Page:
The Internal Revenue Service has a holiday gift for eligible families who've yet to collect their Advance Child Tax Credit payments.
If sign up by Monday, Nov. 15, for the early-issue amounts, which are up to $300 per month for each child younger than age 6 and up to $250 per month for each child ages 6 through 17, you'll get all the money you qualify for in mid-December.
That definitely could challenge Santa for the seasonal present delivery crown.
Bumped up and early tax break: The Child Tax Credit (CTC) already was a popular tax break for middle- and low-income families. The American Rescue Plan Act (ARPA) made it even better for the 2021 tax year, bumping it up from the normal $2,000 per qualifying child.
That means the full credit this year for younger children is worth $3,600 for younger children, $3,000 for older youngsters
Even better, ARPA provides for eligible recipients to get half their CTC this year, rather than having to wait to claim it when they file returns next year. The IRS started delivering these Advance Child Tax Credit (AdvCTC) amounts in July to around 36 million families as monthly installments.
When the year wraps up, eligible families will have received $1,800 or $1,500 per child, depending on their kiddos' ages. They then will claim the remaining half of the CTC next tax filing season.
No IRS records mean no early credit cash: Some families, however, have yet to receive any AdvCTC money. The main reason for missing out is that the IRS doesn't know about them.
The IRS has been distributing the AdvCTC monthly payments based on the data is has in its system. Generally, this is filings for the 2019 or 2020 tax years.
But these parents didn't make enough money to require them to file a return last year or the one before.
So, no IRS record = no AdvCTC money.
But there's time to change that. Just not much time.
Sign up NOW! The IRS will send taxpayers who are due the AdvCTC but haven't received any of it the full amounts in the December distribution.
That's right. The full early-issued amount. So you won't get a check for just $300 or $250 per child, but the full half AdvCTC you should have been receiving since this summer.
However, the IRS has to know who these missing AdvCTC recipients are. And the agency needs to know by 11:59 p.m. Eastern Time on Monday, Nov. 15, in order to the info into the system.
Online enrollment only: To let the IRS know you want the AdvCTC deliver on Dec. 15, click on over to the IRS' special Advance Child Tax Credit Payments in 2021 web page.
That online site has information on who qualifies for the CTC, an interactive tool to see if you qualify, and, of course, a way to enroll (a screen shot excerpt is below) for the final payment(s) going out in December.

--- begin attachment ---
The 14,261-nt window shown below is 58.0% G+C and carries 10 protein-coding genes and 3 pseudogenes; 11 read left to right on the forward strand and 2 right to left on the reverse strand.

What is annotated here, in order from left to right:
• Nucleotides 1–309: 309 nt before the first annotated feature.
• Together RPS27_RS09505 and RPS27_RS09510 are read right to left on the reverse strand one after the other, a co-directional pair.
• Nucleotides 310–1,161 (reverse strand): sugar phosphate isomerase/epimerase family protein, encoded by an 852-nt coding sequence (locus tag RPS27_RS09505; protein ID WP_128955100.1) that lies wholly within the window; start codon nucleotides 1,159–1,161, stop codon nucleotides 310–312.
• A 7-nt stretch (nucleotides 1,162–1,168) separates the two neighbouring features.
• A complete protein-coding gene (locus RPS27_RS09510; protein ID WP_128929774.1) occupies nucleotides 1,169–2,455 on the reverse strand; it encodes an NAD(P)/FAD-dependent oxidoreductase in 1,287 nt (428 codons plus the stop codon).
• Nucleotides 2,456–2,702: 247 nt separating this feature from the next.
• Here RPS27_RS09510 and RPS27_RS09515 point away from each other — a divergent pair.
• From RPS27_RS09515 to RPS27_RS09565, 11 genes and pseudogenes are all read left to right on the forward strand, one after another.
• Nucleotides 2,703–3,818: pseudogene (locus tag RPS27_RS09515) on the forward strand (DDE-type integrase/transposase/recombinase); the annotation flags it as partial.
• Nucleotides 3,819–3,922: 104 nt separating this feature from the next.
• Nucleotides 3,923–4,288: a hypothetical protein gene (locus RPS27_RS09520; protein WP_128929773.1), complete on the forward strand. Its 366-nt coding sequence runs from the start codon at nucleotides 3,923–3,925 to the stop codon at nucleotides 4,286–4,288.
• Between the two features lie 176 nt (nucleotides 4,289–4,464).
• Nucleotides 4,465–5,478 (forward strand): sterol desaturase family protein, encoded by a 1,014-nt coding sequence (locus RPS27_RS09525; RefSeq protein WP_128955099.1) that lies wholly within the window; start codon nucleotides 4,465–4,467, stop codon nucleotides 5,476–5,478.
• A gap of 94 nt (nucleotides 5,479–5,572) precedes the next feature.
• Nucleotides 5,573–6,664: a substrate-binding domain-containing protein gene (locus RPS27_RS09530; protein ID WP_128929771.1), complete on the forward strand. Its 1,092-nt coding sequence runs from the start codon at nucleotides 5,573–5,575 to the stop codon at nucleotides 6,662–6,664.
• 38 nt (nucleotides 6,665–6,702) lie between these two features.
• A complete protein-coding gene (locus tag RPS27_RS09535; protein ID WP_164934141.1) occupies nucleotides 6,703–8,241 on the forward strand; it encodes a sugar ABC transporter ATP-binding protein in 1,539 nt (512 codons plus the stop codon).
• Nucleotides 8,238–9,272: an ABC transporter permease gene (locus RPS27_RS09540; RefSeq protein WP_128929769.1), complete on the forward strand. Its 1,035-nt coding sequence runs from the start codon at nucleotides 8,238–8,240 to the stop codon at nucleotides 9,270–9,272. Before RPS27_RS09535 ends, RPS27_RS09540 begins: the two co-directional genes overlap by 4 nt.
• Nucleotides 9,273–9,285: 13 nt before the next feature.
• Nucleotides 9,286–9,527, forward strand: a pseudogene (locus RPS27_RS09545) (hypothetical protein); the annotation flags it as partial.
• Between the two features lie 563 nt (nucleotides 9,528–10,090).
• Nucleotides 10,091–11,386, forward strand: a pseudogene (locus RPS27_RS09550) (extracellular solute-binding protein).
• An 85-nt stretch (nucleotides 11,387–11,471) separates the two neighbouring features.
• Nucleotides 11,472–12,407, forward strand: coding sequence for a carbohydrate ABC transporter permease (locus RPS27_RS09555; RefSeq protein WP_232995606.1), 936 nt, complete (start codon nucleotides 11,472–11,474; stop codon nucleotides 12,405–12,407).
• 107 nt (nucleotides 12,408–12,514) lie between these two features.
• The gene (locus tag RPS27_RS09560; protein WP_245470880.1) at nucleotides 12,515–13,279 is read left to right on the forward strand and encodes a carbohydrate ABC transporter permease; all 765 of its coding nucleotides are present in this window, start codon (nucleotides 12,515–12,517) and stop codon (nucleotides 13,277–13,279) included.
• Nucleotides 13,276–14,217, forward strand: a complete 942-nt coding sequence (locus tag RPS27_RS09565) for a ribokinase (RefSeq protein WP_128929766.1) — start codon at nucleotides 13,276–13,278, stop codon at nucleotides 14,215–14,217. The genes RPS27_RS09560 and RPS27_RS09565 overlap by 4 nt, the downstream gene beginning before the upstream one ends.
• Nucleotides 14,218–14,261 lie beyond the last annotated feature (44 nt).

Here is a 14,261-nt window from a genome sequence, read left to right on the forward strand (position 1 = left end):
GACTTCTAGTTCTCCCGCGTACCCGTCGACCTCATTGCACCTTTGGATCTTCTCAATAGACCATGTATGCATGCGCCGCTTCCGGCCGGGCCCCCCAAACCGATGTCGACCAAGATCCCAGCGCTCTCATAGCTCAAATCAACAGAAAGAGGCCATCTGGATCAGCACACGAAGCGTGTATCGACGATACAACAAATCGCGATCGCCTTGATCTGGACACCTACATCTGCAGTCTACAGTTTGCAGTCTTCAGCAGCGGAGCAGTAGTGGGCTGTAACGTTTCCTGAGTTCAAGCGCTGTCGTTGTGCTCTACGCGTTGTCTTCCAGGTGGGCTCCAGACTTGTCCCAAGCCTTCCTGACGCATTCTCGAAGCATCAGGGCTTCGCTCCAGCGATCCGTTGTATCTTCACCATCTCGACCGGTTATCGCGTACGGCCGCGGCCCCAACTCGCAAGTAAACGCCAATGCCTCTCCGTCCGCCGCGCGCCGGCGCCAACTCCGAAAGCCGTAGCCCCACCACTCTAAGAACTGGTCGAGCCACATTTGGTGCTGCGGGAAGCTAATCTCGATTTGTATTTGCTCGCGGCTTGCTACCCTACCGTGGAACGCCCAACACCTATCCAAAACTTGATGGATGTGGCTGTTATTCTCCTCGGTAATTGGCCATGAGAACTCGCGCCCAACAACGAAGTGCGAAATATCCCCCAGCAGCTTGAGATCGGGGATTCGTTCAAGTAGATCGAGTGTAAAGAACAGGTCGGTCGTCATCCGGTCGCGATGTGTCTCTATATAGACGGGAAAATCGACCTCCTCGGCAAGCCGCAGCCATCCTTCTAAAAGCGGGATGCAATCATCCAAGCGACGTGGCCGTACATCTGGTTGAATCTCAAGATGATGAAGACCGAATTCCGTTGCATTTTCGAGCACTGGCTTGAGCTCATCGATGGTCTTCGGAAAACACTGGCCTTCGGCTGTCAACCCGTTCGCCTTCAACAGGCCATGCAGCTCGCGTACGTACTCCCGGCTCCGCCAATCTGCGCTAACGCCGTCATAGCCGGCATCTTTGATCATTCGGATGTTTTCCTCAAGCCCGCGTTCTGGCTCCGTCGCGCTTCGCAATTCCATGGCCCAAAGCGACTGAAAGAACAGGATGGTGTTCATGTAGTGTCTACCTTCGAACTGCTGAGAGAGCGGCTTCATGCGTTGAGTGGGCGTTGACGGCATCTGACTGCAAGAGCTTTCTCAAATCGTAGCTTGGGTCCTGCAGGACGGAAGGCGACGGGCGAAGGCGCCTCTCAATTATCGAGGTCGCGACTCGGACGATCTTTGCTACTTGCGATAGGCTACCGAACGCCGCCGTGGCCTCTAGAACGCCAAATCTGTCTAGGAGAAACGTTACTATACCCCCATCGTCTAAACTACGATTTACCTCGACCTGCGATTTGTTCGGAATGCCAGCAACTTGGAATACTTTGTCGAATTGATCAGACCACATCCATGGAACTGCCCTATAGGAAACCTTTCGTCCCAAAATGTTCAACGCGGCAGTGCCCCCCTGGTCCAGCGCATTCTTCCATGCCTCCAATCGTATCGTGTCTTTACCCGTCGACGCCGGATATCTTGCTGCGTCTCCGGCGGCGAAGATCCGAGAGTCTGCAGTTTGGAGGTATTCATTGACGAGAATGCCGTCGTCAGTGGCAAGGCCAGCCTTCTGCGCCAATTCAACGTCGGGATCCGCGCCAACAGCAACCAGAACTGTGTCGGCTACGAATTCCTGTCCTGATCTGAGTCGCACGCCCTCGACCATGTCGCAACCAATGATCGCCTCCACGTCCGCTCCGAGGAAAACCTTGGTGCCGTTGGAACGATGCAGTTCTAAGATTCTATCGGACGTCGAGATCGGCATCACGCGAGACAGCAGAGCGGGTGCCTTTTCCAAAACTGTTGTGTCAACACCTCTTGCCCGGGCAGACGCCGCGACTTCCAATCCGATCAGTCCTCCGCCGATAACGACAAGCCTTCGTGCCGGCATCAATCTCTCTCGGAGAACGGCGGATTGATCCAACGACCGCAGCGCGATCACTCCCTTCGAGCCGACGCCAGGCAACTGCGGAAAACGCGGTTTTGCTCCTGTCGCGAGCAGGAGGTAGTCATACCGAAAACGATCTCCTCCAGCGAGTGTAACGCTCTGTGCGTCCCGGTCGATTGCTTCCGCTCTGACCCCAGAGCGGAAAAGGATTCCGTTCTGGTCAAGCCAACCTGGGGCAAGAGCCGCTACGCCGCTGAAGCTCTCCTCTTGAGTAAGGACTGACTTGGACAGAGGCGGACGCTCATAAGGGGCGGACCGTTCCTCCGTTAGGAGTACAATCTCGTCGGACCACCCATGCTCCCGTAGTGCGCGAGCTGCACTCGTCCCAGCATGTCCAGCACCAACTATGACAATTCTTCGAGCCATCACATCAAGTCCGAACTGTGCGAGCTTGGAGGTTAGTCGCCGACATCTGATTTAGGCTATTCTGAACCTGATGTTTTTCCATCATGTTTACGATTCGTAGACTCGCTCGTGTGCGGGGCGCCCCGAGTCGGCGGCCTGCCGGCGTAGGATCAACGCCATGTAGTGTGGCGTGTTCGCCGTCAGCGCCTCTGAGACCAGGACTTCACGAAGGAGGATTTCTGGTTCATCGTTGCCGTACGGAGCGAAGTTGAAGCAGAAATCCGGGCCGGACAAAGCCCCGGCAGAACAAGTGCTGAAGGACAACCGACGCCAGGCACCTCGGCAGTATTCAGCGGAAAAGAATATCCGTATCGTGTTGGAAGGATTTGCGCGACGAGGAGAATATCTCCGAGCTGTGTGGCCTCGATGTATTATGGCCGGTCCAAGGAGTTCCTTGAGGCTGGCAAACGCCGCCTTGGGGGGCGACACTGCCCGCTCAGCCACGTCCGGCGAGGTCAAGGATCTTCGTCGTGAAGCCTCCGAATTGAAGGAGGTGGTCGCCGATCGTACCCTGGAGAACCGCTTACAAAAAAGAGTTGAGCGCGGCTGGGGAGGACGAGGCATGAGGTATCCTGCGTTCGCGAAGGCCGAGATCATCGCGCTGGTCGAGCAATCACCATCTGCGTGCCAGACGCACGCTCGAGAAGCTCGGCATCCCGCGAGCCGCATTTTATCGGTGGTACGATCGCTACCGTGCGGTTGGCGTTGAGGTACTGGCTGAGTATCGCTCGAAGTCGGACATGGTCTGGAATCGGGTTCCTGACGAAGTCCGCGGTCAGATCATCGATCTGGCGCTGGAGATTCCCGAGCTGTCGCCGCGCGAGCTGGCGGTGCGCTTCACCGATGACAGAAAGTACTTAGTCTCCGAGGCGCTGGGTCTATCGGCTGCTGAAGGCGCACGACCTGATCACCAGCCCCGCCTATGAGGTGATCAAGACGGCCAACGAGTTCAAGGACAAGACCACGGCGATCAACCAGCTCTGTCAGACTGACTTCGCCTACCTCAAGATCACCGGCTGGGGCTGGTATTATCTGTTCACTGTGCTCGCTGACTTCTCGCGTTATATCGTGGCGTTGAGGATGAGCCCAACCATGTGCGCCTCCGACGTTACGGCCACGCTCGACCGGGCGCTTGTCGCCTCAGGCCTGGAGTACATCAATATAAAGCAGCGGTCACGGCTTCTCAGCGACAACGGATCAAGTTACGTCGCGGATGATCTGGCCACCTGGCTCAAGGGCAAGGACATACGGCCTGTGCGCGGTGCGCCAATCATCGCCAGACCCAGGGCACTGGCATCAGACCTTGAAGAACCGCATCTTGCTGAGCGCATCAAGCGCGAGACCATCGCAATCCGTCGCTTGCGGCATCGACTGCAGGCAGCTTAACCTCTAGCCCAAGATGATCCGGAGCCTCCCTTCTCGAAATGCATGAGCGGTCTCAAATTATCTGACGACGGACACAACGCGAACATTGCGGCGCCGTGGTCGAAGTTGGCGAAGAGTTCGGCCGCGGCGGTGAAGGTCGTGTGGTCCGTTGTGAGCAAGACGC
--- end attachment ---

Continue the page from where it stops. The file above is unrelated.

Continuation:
That IRS link eventually will take you to the nonfilers signup tool at GetCTC.org. The page defaults to English, but there's a link in the upper right corner where you can switch it to Spanish.
Signing up online is the only way to get the AdvCTC payments. And when you do so, the IRS recommends you also provide bank information so your credit amount can be directly deposited on Dec. 15. If you don't have a bank or credit union account, my earlier post on opening an account has some suggestions.
Don't miss the deadline: Again, because it's worth repeating, if you sign up by tomorrow, Monday, Nov. 15 — which is this weekend's By the Numbers figure — you'll get the full advance Child Tax Credit amount you're due, which could be $1,800 for each child younger than age 6 and/or $1,500 for each youngster ages 6 to 17.
Those totals are the amounts that most other families have been receiving in up to six monthly payments that began in July.
And again, because it's also worth repeating, you must do so by 11:59 p.m. Eastern Time. If you live in another time zone, adjusted your deadline accordingly.
Actually, don't push the deadline to the literal last minute. Sign up now. Then wait for your December tax credit gift from Uncle Sam.
Even better, for this December delivery you have to set out any cookies and milk. Feel free to eat them yourself.
You also might find these items of interest:
- Income update feature debuts Nov. 1 on IRS Child Tax Credit portal
- 6 Advance Child Tax Credit questions still being asked … and the answers!
- A Child Tax Credit work requirement likely wouldn't work as proponents predict